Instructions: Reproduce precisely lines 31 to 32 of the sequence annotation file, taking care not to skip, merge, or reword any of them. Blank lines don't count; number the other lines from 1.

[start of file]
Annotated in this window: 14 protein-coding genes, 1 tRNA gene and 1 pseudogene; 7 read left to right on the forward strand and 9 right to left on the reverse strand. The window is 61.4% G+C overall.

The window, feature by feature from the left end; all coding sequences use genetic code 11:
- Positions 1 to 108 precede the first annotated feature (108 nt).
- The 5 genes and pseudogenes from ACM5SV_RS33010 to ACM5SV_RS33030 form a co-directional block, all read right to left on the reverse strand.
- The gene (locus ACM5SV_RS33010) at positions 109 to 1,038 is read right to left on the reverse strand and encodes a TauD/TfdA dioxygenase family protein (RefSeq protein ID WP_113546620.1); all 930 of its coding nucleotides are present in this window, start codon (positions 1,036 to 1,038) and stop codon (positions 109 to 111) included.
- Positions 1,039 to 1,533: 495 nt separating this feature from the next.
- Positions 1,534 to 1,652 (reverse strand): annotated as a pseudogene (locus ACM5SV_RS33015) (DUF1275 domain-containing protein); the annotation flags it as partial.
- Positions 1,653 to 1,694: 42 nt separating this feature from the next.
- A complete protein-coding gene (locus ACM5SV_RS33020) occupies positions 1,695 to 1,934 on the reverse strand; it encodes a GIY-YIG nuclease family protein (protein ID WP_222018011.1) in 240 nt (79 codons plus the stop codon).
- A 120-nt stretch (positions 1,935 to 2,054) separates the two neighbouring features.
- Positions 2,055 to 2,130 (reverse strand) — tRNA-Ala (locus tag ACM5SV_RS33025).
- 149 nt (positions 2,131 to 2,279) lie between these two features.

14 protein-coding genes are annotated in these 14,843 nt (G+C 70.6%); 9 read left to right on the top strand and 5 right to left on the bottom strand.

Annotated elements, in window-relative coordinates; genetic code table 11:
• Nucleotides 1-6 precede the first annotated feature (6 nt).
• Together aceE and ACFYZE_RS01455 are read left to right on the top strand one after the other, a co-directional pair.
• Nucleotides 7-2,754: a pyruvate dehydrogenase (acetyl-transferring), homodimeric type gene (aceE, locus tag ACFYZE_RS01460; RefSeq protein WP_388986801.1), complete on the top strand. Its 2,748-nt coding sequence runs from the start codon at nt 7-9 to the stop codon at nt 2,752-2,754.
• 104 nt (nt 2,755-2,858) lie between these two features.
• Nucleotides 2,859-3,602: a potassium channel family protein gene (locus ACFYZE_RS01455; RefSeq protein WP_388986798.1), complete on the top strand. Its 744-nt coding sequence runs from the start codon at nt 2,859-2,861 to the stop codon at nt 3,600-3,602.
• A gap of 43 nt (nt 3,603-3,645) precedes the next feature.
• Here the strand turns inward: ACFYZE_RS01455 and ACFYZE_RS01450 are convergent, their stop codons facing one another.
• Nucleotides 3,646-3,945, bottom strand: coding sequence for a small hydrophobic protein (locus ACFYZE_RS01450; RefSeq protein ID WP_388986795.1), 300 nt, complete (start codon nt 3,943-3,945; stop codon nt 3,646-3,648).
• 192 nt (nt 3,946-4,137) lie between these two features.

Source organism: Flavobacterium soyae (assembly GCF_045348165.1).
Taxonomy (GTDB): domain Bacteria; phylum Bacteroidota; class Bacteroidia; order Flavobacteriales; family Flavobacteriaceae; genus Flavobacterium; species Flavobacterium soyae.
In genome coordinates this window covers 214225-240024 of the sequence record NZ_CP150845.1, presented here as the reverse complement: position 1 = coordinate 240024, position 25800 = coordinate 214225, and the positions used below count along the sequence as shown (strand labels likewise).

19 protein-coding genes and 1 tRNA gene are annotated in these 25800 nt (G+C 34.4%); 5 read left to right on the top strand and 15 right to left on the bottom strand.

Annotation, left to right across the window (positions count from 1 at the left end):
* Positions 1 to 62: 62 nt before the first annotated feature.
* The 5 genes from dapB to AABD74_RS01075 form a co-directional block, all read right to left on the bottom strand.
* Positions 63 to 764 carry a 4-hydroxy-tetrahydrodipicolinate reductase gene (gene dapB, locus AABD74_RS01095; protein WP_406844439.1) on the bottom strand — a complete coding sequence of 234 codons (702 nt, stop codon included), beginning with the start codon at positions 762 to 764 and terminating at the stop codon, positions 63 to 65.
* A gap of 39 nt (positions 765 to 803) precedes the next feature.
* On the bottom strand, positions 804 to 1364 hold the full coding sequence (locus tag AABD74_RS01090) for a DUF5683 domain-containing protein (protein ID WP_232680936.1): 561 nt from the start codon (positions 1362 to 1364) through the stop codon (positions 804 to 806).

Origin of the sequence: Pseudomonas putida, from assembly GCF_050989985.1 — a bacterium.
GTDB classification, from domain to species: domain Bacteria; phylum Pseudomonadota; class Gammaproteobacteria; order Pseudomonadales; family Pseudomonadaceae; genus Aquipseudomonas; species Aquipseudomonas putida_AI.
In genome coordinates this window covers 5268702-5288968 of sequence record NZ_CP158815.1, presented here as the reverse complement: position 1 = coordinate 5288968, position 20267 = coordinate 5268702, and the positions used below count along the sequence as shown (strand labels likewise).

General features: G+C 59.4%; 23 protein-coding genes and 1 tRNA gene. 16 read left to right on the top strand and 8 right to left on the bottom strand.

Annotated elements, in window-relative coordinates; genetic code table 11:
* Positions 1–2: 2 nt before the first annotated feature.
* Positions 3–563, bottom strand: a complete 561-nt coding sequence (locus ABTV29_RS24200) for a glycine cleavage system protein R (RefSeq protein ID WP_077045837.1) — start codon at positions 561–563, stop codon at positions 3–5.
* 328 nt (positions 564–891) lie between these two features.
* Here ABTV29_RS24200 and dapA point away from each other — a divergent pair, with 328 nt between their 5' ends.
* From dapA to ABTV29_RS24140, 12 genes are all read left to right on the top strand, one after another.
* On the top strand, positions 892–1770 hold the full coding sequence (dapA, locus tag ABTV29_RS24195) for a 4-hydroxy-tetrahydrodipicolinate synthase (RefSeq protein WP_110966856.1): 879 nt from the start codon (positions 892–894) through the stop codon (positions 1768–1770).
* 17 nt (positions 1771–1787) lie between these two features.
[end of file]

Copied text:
* Positions 63 to 764 carry a 4-hydroxy-tetrahydrodipicolinate reductase gene (gene dapB, locus AABD74_RS01095; protein WP_406844439.1) on the bottom strand — a complete coding sequence of 234 codons (702 nt, stop codon included), beginning with the start codon at positions 762 to 764 and terminating at the stop codon, positions 63 to 65.
* A gap of 39 nt (positions 765 to 803) precedes the next feature.